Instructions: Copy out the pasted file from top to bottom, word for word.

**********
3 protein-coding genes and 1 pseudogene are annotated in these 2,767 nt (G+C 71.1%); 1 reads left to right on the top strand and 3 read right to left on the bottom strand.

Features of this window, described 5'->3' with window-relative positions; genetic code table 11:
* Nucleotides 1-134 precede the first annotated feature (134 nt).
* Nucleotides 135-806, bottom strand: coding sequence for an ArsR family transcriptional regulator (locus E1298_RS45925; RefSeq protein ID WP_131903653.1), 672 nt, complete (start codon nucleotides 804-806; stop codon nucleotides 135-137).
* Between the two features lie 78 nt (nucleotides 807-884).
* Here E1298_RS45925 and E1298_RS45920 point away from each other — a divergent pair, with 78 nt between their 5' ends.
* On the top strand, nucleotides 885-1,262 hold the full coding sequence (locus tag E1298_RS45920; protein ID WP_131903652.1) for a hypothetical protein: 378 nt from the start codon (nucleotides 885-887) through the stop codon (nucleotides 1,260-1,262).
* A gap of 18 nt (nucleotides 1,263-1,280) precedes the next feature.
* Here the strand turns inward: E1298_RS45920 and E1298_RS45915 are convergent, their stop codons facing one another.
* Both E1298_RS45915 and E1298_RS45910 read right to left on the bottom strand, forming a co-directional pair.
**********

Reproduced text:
3 protein-coding genes and 1 pseudogene are annotated in these 2,767 nt (G+C 71.1%); 1 reads left to right on the top strand and 3 read right to left on the bottom strand.

Features of this window, described 5'->3' with window-relative positions; genetic code table 11:
* Nucleotides 1-134 precede the first annotated feature (134 nt).
* Nucleotides 135-806, bottom strand: coding sequence for an ArsR family transcriptional regulator (locus E1298_RS45925; RefSeq protein ID WP_131903653.1), 672 nt, complete (start codon nucleotides 804-806; stop codon nucleotides 135-137).
* Between the two features lie 78 nt (nucleotides 807-884).
* Here E1298_RS45925 and E1298_RS45920 point away from each other — a divergent pair, with 78 nt between their 5' ends.
* On the top strand, nucleotides 885-1,262 hold the full coding sequence (locus tag E1298_RS45920; protein ID WP_131903652.1) for a hypothetical protein: 378 nt from the start codon (nucleotides 885-887) through the stop codon (nucleotides 1,260-1,262).
* A gap of 18 nt (nucleotides 1,263-1,280) precedes the next feature.
* Here the strand turns inward: E1298_RS45920 and E1298_RS45915 are convergent, their stop codons facing one another.
* Both E1298_RS45915 and E1298_RS45910 read right to left on the bottom strand, forming a co-directional pair.